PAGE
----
Consumer prices in the United States went up 0.2 percent month-over-month in February of 2019 after a flat reading in January, matching forecasts. It is the first monthly rise in the CPI, due to prices of food, gasoline and rents. The food index rose 0.4 percent, its largest monthly increase since May 2014, as both the food at home and food away from home indexes increased. The gasoline index rose 1.5 percent, following three consecutive monthly declines, resulting in the energy index rising 0.4 percent despite declines in the electricity and natural gas indexes. The index for all items less food and energy increased 0.1 percent in February after rising 0.2 percent in January, matching market expectations. Along with the shelter index, the indexes or personal care, apparel, and education all increased. The indexes for recreation, medical care, used cars and trucks, and new vehicles all declined in February. Inflation Rate Mom in the United States averaged 0.29 percent from 1950 until 2019, reaching an all time high of 1.80 percent in February of 1951 and a record low of -1.80 percent in November of 2008.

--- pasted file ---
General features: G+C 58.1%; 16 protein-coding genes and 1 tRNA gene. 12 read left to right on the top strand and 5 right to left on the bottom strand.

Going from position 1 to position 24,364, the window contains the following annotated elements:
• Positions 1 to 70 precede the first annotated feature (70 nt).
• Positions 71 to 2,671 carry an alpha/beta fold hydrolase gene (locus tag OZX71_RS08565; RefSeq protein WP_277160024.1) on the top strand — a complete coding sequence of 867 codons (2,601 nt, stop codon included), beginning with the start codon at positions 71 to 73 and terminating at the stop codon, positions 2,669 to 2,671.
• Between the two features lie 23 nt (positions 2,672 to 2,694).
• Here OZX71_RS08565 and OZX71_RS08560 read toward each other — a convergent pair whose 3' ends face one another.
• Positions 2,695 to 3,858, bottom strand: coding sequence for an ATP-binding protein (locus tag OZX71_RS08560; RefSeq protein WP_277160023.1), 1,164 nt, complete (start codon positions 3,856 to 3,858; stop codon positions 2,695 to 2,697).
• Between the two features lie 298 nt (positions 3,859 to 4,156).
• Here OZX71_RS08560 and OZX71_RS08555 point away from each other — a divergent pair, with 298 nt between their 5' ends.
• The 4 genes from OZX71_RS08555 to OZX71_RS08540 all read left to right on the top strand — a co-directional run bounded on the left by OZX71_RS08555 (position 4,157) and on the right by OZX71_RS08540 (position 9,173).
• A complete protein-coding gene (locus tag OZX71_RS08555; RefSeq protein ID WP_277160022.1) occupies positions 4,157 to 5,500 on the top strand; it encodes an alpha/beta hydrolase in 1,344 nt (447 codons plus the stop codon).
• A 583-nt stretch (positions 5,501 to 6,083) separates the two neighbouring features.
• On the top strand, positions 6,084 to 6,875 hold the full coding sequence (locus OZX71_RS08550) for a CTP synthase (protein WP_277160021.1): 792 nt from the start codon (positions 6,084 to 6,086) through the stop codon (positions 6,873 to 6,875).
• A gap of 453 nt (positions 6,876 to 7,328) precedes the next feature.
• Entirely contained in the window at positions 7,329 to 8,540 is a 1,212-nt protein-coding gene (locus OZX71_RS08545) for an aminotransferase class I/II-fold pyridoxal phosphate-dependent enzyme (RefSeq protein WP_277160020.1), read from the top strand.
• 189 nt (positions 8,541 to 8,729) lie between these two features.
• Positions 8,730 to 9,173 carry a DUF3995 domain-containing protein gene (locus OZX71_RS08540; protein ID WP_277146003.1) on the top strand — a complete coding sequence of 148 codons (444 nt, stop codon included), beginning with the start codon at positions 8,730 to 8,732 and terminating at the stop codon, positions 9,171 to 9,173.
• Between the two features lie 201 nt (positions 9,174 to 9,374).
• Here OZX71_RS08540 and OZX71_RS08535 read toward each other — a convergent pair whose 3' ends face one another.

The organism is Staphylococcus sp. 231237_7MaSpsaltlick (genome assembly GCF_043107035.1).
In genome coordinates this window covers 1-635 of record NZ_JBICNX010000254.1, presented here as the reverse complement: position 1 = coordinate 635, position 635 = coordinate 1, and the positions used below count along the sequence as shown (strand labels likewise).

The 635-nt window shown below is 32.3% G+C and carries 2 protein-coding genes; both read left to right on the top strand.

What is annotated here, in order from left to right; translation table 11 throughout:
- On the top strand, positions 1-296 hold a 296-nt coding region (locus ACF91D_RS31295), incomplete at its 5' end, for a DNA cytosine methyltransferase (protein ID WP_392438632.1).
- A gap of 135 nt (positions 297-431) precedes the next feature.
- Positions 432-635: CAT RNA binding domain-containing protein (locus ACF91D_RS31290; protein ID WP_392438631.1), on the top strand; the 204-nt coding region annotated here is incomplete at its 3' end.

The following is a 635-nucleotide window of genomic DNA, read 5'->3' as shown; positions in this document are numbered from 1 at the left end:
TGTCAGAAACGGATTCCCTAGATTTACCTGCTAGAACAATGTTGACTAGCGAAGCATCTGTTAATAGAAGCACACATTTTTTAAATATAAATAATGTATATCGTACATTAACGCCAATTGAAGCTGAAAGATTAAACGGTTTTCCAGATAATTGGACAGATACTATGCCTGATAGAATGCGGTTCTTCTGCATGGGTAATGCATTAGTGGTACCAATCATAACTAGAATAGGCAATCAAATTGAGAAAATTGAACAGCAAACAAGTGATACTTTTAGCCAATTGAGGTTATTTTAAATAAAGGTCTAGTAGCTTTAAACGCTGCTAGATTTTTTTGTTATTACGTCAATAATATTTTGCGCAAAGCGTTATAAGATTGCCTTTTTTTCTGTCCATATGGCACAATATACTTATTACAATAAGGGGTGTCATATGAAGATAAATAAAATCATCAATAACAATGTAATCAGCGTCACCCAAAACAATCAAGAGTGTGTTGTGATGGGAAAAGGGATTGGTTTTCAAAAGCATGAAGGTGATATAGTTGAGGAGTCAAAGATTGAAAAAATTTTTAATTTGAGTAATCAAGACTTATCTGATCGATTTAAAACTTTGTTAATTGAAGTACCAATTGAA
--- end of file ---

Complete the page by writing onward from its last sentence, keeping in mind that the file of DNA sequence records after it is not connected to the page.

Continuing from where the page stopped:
Inflation Rate Mom in the United States is expected to be 0.20 percent by the end of this quarter, according to Trading Economics global macro models and analysts expectations. Looking forward, we estimate Inflation Rate Mom in the United States to stand at 0.20 in 12 months time. In the long-term, the United States Inflation Rate MoM is projected to trend around 0.10 percent in 2020, according to our econometric models.